We say return, of course, since Loeb has had several memorable concerts in the DC area over the past two decades, including sets at both the old and new 9:30 Club.
Loeb, who was born in nearby Bethesda, first gained fame with 1994’s number 1 hit, “Stay (I Missed You).” The song was featured on the soundtrack of the seminal film Reality Bites, and its accompanying one-take video, directed by Ethan Hawke, became a MTV staple.
Since then, Loeb has embarked on a successful recording career interspersed with book, film, television, and voice-over work. (And yes, that really was her on the series finale of Gossip Girl.)
We talked to Loeb about her latest album, No Fairy Tale, her collaborations, and her views on the ever-evolving music industry.
Q: No Fairy Tale is your first album for adult listeners in what has been a very busy decade for you. How did these experiences inform the album?
A: I wanted to make something that is more upbeat/punky and rock than what I’d done before. I think the style in which we recorded – quick, with a lot of energy, and led by [New Found Glory’s] Chad Gilbert, my co-producer – is different than what I’ve done in the past. The energy, the stories of the 90s, the present, and the love lost and found is all in this record…I’m not sure how these experiences influenced my writing more than other experiences have influenced other albums, but I think the process was the culmination of making so many other records. I loved working more quickly, but I think it took many years of detailed and sometimes labored work in the studio to get to the point where I could do the same quality work in a shorter period of time.
Q: Those familiar with your earlier work might be surprised to hear some of the edgier songs on No Fairy Tale. How has that translated into your live shows?
A: When I play with the band, we really play like the record. Even when I play with just an acoustic guitar, the energy and specificity of the rhythm come out onstage in a little more punky/rock style than I’d normally play.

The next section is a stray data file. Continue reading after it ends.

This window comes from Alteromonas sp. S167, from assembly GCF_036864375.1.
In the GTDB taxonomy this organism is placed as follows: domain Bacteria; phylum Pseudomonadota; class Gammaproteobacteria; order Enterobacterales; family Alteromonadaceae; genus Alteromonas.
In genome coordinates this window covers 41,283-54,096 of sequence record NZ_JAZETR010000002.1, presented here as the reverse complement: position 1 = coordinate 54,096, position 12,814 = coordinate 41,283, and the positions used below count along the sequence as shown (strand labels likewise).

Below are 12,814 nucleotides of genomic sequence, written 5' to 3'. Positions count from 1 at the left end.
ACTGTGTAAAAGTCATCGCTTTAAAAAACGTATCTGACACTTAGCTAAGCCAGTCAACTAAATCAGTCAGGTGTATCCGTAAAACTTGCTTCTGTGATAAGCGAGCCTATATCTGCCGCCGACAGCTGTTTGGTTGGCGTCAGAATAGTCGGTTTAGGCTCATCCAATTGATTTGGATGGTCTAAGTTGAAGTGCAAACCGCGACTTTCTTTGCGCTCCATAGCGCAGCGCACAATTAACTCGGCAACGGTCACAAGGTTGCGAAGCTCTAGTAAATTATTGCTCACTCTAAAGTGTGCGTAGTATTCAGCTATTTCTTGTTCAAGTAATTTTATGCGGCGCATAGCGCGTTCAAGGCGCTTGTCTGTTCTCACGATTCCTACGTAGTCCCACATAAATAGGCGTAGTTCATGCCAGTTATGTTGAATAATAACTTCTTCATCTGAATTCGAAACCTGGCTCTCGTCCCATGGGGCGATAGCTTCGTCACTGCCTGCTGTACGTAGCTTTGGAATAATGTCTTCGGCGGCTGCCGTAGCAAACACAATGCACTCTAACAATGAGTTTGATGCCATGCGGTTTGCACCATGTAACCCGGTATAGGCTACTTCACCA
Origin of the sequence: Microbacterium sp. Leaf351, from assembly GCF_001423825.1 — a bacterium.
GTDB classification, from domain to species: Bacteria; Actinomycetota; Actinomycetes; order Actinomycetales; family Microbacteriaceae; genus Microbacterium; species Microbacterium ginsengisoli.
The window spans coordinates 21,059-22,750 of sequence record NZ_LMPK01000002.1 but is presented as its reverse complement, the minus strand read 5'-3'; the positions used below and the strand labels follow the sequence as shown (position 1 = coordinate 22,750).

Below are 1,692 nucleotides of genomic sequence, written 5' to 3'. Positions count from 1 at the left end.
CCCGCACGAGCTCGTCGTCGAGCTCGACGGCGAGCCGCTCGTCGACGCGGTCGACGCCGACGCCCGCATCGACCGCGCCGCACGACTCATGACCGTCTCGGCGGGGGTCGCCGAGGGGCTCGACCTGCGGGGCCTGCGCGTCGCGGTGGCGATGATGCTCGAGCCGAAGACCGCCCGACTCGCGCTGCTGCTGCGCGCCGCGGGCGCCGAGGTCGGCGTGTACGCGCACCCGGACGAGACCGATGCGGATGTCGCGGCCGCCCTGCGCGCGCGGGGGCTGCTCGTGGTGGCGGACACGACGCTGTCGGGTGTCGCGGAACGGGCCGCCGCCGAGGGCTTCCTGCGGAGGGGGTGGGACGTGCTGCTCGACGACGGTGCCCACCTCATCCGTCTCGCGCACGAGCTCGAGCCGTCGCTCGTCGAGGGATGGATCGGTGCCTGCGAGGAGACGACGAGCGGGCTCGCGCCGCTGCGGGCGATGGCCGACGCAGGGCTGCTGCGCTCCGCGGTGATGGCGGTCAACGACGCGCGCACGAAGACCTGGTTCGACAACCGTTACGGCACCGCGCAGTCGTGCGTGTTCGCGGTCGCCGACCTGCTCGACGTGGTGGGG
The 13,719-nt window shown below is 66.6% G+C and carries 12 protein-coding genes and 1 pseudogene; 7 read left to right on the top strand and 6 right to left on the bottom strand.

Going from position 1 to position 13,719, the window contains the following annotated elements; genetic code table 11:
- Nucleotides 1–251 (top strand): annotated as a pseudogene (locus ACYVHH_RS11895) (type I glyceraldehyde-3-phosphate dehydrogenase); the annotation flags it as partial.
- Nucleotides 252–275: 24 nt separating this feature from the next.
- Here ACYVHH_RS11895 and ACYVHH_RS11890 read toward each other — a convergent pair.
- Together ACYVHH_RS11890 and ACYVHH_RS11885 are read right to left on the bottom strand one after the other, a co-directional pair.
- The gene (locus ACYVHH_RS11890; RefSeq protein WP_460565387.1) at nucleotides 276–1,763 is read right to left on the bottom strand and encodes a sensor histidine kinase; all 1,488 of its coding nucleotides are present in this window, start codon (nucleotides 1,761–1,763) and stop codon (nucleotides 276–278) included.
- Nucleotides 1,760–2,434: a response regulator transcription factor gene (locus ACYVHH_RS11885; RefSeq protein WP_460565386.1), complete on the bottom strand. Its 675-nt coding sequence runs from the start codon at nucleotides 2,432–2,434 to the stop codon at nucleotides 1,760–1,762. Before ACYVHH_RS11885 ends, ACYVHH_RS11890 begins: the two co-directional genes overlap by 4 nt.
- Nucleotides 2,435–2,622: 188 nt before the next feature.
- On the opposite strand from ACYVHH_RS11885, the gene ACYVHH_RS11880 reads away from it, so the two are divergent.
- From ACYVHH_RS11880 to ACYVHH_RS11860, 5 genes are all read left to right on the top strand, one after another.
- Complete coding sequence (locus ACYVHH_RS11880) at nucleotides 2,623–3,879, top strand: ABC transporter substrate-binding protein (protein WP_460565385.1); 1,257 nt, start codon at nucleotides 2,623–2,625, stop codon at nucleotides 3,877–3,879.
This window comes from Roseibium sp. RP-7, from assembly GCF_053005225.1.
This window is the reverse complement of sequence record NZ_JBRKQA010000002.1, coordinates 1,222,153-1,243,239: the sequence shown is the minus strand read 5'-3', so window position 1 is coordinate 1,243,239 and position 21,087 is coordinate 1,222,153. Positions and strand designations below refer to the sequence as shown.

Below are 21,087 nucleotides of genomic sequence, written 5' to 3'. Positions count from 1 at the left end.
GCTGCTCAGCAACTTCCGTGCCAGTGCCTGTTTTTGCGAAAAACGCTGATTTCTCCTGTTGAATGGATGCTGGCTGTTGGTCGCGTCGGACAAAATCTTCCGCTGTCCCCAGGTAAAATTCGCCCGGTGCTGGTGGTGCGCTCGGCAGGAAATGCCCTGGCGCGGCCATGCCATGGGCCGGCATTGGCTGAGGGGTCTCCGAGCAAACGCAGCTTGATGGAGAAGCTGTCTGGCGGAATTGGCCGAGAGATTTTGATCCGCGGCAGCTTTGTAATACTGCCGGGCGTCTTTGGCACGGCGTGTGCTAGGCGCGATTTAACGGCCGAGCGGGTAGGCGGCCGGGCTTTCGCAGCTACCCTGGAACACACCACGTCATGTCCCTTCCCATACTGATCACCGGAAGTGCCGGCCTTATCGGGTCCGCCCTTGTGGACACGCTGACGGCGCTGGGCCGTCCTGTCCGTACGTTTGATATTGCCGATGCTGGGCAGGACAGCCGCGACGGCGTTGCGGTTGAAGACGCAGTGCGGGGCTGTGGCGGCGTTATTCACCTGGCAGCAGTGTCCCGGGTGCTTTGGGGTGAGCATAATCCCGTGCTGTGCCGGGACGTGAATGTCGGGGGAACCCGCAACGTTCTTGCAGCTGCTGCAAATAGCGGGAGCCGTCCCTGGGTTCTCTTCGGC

Q: You’ve noted how difficult it was to be a female singer-songwriter, especially in the mid-90s when you first rose to fame. Do you see these challenges still existing today?
A: I think women have broken through a lot of those issues, but now as a woman, I’m more concerned with being a working mom who travels for my work. It’s really hard to be separated from my family to do the work I love, but I’m trying to figure out the balance, always prioritizing my family over my music.
Q: Has the transformation of the music industry helped or hindered artists (in your view)?
A: I think the industry has helped artists. People do not have as many expectations of the traditional avenues of success that have worked for just a few artists, so they’re willing to take more chances musically and get music out to people without having to deal with so much red tape constantly. People can make things without the help of major corporations, so that means more creativity out there and fewer limits.
Q: Over the course of your career, you’ve had the opportunity to collaborate with many artists, including, most recently, Tegan Quin from Tegan and Sara. Which artists do you hope to collaborate with in the future?
A: I loved working with Tegan in the studio and I look forward to working with a number of other writers in the future. I actually have a few different artist/songwriters lined up to write with, and you’ll hear all about it through my website when those songs are available. I haven’t contacted David Bowie, Elton John, The Cure, Prince and others yet, but wouldn’t that be cool?